Number portability: Customers should take their time

Customers excited about switching their wireless carriers after number portability went into effect Monday may want to take a breath and take their time.

A new U.S. Federal Communications Commission (FCC) rule allows wireless phone customers in the 100 largest U.S. metropolitan areas to keep their phone numbers when they switch wireless carriers. Many customers in those areas will also be able to keep their phone numbers when switching from landline telephone service to wireless service. Customers in smaller U.S. markets will have to wait until May 24 before wireless number portability goes into effect for them.

Some problems with porting numbers, including delays of several hours, have been reported since Monday, and customers may also want to wait for holiday deals on wireless service, said Albert Lin, a wireless analyst for American Technology Research Inc. Customers should expect the porting process to take about two and a half hours if there are no problems, according to the FCC.

Customers may want to wait at least until Friday, the day after Thanksgiving, when wireless carriers have traditionally begun holiday promotional deals, Lin said. Many customers also have service contracts with their current wireless vendors, and will have to pay penalties to get out of those contracts, warned the FCC.

“A lot of people are still gathering information and shopping around,” Lin said. “The customer who has the luxury of time should wait and shop around and give the industry time to smooth out the bumps.”

Some wireless vendors have had problems with switching, Lin said, although industry-wide statistics aren’t available. “The carriers aren’t talking about their horror stories, only the success stories,” said telecom analyst Jeff Kagan, responding by e-mail to questions from the IDG News Service.

“I’m sure there are problems, but no details, and you can’t even find them standing outside of stores because when they walk out of the store the process is in progress and the breakdown usually occurs in the first half hour or so as the two carriers talk to each other after the customer has left the store.”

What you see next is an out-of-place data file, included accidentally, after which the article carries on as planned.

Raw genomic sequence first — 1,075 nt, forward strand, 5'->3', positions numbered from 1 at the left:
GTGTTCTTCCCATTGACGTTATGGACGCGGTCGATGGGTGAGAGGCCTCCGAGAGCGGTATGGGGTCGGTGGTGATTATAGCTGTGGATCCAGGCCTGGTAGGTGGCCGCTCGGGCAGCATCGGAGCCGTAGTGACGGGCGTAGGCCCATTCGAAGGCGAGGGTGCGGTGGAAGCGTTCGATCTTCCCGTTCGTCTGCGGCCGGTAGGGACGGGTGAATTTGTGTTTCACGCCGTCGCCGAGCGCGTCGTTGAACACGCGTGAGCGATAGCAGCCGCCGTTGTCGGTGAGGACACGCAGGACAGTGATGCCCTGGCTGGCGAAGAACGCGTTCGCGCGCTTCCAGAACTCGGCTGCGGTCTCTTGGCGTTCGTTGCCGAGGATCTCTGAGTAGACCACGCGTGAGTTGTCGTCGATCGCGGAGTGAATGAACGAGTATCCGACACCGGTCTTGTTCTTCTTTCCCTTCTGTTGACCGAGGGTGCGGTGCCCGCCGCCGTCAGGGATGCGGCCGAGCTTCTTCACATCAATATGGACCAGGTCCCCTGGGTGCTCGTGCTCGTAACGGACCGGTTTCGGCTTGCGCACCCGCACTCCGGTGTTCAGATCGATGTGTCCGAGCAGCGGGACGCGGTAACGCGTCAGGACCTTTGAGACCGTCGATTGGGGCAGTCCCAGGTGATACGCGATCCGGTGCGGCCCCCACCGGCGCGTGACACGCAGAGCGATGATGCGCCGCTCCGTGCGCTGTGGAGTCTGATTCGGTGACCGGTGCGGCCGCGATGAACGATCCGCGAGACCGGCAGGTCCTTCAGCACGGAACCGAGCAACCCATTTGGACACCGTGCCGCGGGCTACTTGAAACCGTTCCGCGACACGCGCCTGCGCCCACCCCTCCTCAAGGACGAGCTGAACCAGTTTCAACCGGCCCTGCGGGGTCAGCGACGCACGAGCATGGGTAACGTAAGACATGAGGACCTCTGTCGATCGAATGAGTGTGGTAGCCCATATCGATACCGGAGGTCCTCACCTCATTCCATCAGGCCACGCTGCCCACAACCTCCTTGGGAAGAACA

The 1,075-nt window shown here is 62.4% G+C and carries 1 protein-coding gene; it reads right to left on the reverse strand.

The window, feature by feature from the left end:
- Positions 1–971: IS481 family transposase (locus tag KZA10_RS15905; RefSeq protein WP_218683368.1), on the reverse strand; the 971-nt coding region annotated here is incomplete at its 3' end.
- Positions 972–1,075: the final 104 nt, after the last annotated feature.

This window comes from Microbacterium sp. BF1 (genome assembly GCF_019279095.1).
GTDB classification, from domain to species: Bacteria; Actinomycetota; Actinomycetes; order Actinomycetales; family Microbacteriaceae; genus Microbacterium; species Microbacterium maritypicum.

Verizon Wireless Inc. reported two to four times its average new customer signups on Monday, said Jeffrey Nelson, a company spokesman. Tuesday’s traffic was a “steady flow,” he added.

“Day one was a very, very good day for us,” Nelson said. “We’re not going to provide a day-to-day breakdown; our investor relations people would start kicking us.”

Asked if Verizon Wireless had encountered any problems with porting numbers, Nelson said: “Every hour since Monday the whole industry is getting better.”

While Lin said he wouldn’t characterize the first days of porting as “smooth,” number porting software vendor Evolving Systems Inc. sees the process generally working, said George Hallenbeck, Evolving Systems’ chairman and chief executive officer. It’s difficult to tell so far how popular number portability will be, and what kinds of problems customers will see, he said.

“I don’t think we’re going to know for sure how it’s going to be until a couple of weeks from now, because I imagine the volume’s going to pick up over time,” Hallenbeck said.

Both Lin and Kagan advise customers to wait and check out holiday deals from major wireless carriers. Expect more offers from wireless carriers in the first and second quarters of 2004, Kagan said.

“I’d categorize the deals so far as first generation deals: not really hot yet, but enough to sway the early adopter customers who were lined up to make the change on day one,” he said by e-mail. “As these early switchers thin out I think we’ll start to see more aggressive deals. It’s not a price war per se, its creative packaging including more minutes, expanded free hours, and bundles, but, of course, price always plays a role.”

Lin noted some offers now include lower prices, free minutes, expanded weekend and night hours and free phones every year. Before switching, customers should do their research and find the best deal for them, he said.

The FCC and AT&T Wireless Services Inc. also offer other advise if you want to switch carriers while keeping your phone number:

– Check if your current wireless service has an early termination fee. Carriers are not allowed to refuse to transfer a number, however, if a fee or outstanding balance is unpaid.

– Expect to get a new phone if you switch carriers. Many cellular phones don’t work with multiple carriers.

– Don’t cancel your service at your old wireless carrier before you contact the new carrier. Your new carrier will handle the switch, and if you cancel your old service before contacting your new carrier, you’ll likely lose your phone number.

– Have an old wireless bill with you when you contact your new carrier. The new carrier will need to enter your information exactly as it appears on your old bill for the number port to go smoothly.

– Ask your new carrier about recycling your old phone. Some carriers, including AT&T Wireless, can refurbish your old phone or donate it to charity.

– Expect that your new wireless carrier will charge a fee to recover the costs of porting.

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